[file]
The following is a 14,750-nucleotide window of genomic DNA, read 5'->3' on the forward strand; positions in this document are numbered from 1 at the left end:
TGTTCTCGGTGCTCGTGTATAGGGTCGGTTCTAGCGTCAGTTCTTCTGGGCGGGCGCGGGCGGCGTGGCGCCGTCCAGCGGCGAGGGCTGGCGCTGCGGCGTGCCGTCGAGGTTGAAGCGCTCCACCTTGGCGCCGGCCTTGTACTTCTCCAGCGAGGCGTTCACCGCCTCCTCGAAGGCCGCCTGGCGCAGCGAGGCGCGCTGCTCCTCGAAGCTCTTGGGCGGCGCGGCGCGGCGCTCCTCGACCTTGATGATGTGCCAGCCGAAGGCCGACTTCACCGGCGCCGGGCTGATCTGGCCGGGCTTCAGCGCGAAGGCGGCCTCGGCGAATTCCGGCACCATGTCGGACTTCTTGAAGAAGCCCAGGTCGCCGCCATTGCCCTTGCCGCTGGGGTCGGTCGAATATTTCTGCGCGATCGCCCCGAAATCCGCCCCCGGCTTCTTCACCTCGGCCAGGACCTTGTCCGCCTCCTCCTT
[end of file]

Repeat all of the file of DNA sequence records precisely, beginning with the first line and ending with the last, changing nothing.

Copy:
The following is a 14,750-nucleotide window of genomic DNA, read 5'->3' on the forward strand; positions in this document are numbered from 1 at the left end:
TGTTCTCGGTGCTCGTGTATAGGGTCGGTTCTAGCGTCAGTTCTTCTGGGCGGGCGCGGGCGGCGTGGCGCCGTCCAGCGGCGAGGGCTGGCGCTGCGGCGTGCCGTCGAGGTTGAAGCGCTCCACCTTGGCGCCGGCCTTGTACTTCTCCAGCGAGGCGTTCACCGCCTCCTCGAAGGCCGCCTGGCGCAGCGAGGCGCGCTGCTCCTCGAAGCTCTTGGGCGGCGCGGCGCGGCGCTCCTCGACCTTGATGATGTGCCAGCCGAAGGCCGACTTCACCGGCGCCGGGCTGATCTGGCCGGGCTTCAGCGCGAAGGCGGCCTCGGCGAATTCCGGCACCATGTCGGACTTCTTGAAGAAGCCCAGGTCGCCGCCATTGCCCTTGCCGCTGGGGTCGGTCGAATATTTCTGCGCGATCGCCCCGAAATCCGCCCCCGGCTTCTTCACCTCGGCCAGGACCTTGTCCGCCTCCTCCTT